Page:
Nokia is a company based in Finland (Suojapelto, 2001) that manufactures and markets telecommunication equipment such as mobile phones and accessories (Nokia, 2012). In the recent past, the telecommunication industry has seen stiff competition between the producers of these products mainly due to new entrants such as Google (Kingsley-Hughes, 2011), and the swift change of technology. Nokia has had to change its business model to survive this volatile industry. This paper focuses on Nokia’s current business model and how it is helping in the achievement of company objectives.
A Description of Nokia’s Business Model
A business model is an organization’s business concept, inclusive of its products, marketing, operational strategy, and competitive advantage (Suojapelto, 2001). Nokia’s business model can be viewed best from the perspective of its mission, objectives, strategies, and policies.
Nokia’s uses their slogan “connecting people” as their mission, their goal as building “great mobile products that enable billions of people worldwide to enjoy more of what life has to offer” and their challenge as “to achieve this in an increasingly dynamic and competitive environment” (Nokia, 2012). Their mission and vision are therefore not clearly stated or even separable but are implied from their performance. Nokia places more emphasis on strategy, as can be seen from the inclination towards competitive advantage.
Nokia previously focused on producing good hardware for mobile phones (Kingsley-Hughes, 2011) while keeping their basic operating system, Symbian. With the coming of the “smartphone age”, Nokia was outdone by competitors who used the more dynamic Android platform (Kingsley-Hughes, 2011). This, though not conclusive, can be said to be the cause of the reduction in net sales for 2011.
2011 Financial Performance
The financial year 2011 saw Nokia post the worst results in six years (Nokia, 2012). Nokia’s net sales went down 9%. The operating income was a net loss of 1073 million Euros, directly attributable to the reduction in net sales. Market share reduced to a 14-year low to remain at 25% (Crook, 2011). Return on investment was negative with similar poor financial ratios for shares.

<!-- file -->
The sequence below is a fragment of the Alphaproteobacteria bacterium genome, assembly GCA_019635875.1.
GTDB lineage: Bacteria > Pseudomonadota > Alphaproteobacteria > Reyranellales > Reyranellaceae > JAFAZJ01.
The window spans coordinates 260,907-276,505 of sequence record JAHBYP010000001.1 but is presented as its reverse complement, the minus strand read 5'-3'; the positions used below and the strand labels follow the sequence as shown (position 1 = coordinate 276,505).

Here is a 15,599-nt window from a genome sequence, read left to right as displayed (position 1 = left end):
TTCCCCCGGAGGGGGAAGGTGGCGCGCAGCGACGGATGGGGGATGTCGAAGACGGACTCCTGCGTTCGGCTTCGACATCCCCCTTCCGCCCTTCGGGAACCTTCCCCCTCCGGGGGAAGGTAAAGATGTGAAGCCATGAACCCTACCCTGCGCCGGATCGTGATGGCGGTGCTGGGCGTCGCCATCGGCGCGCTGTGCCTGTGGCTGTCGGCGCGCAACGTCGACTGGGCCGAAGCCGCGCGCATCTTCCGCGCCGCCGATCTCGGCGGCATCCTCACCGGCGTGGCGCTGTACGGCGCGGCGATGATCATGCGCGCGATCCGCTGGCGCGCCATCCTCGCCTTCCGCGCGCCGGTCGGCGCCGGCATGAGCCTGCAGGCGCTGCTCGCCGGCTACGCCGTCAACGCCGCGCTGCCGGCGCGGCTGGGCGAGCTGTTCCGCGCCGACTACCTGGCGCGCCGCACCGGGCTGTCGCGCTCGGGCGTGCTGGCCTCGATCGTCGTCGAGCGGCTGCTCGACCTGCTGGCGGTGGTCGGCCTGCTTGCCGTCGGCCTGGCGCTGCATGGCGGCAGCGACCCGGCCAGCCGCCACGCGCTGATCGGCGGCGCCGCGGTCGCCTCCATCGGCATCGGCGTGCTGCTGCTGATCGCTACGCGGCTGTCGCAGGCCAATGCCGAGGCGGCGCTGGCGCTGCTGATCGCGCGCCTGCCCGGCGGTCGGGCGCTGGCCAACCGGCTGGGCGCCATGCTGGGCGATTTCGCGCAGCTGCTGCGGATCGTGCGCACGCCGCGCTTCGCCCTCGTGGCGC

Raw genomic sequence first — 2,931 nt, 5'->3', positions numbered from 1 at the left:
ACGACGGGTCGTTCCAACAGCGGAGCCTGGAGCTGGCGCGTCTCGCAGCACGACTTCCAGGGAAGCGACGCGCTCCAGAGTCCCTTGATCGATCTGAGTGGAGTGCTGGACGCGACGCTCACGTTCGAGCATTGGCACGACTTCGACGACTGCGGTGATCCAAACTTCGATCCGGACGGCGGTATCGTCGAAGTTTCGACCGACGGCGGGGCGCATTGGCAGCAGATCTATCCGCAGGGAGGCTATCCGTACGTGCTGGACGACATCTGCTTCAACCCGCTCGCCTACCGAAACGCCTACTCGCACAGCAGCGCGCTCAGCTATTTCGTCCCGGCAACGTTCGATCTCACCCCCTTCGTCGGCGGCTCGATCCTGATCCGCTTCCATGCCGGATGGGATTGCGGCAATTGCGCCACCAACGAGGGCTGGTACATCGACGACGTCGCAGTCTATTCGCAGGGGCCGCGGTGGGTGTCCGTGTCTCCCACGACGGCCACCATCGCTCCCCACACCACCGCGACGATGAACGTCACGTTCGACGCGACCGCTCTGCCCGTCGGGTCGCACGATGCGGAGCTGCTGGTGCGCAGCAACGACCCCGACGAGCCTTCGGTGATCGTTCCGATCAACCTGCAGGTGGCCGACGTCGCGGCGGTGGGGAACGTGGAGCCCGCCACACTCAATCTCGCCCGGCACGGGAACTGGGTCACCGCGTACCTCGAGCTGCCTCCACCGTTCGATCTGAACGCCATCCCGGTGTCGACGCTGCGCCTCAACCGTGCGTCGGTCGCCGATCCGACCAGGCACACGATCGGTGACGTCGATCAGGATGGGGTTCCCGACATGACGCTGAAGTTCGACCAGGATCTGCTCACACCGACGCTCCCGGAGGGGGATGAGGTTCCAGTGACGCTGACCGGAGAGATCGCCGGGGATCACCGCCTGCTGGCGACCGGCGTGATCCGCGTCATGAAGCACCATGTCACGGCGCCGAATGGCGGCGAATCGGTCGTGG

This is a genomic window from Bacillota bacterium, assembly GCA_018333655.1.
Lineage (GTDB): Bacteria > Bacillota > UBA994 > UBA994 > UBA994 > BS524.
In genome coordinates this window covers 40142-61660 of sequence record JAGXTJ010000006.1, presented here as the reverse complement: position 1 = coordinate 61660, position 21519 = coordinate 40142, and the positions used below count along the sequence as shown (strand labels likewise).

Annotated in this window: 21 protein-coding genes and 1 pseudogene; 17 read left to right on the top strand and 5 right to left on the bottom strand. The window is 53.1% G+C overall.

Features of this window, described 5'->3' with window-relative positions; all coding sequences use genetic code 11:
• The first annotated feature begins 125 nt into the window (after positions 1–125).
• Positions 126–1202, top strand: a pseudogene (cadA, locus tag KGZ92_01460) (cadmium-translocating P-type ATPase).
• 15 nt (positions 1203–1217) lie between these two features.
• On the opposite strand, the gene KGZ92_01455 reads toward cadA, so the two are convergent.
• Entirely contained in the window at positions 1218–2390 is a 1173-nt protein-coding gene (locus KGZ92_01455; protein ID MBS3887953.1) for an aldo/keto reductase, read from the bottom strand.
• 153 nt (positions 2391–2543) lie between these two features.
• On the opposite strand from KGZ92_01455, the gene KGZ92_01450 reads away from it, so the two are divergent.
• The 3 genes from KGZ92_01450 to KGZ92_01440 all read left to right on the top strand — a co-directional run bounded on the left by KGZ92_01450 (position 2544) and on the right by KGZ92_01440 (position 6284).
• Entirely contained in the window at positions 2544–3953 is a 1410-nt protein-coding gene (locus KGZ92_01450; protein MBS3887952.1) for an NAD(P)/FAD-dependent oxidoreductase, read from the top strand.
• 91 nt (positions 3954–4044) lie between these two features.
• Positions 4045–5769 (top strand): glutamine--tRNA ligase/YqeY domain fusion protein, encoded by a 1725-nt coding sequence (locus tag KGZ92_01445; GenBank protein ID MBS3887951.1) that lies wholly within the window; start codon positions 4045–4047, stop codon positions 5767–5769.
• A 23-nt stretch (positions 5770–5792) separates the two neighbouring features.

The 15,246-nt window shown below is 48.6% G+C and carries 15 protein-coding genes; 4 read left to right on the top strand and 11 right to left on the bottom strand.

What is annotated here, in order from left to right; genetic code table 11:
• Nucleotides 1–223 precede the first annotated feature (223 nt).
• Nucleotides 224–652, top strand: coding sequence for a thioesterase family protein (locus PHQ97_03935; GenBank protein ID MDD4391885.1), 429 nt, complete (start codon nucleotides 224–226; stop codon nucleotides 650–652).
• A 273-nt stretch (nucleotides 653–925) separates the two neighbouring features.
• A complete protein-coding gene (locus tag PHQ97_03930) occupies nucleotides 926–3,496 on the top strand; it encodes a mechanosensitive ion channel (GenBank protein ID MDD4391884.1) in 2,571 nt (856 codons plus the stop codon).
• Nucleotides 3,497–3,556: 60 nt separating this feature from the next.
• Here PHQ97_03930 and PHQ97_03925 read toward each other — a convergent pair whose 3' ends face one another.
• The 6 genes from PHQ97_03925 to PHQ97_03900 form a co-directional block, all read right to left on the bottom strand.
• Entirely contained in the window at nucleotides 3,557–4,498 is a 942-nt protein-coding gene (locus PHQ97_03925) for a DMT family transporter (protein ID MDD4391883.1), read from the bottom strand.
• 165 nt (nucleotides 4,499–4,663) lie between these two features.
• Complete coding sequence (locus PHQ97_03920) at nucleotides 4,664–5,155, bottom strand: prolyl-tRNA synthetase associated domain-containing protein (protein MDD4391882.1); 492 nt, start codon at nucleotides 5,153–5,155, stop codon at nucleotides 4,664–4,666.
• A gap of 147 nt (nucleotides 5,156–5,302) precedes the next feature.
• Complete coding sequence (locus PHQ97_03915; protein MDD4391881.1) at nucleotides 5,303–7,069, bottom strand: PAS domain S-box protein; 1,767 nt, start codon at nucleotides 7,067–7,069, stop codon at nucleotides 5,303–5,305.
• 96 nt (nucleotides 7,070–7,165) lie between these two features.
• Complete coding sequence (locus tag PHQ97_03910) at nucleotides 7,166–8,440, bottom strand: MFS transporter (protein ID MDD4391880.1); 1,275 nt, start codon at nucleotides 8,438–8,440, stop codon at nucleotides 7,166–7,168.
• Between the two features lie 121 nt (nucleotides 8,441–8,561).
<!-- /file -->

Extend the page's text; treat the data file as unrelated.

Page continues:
Nokia states one of its objectives as “regaining leadership in the smartphone space” (Nokia, 2012). This can be viewed as an admission that they have lost market share to competitors. The recent success of the Android platform in the smartphone industry has threatened Nokia’s place in the industry (Kingsley-Hughes, 2011). Nokia, therefore, partnered with Microsoft to allow them to replace their Symbian operating system with Windows Phone (Microsoft, 2011).
The partnership will assist Nokia to remain competitive in the smartphone market. Through the adoption of the Windows Phone platform, Nokia has differentiated itself from competitors, most of whom are using the Android platform (Kingsley-Hughes, 2011). This renewed competitiveness should see Nokia succeed in the long run, thus achieving its objectives. Stephen Elop, Nokia’s CEO, is confident that the partnership will boost operational and production efficiency (Nokia, 2012).
Nokia’s partnership with Microsoft has substantially altered Nokia’s Business Model, making it basically an Original Equipment Manufacturer (OEM) of Microsoft. It was, however, probably the best strategy for them at the time based on the looming financial problems and Nokia’s objectives. The strategy is still yet to prove effective as it will require time to be fully adopted. The financial statements of 2012 should be the ultimate test for the strategy’s effectiveness.
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Suojapelto, K. (2001). The Business Models of Technological Equipment Manufacturers: Case Nokia. Web.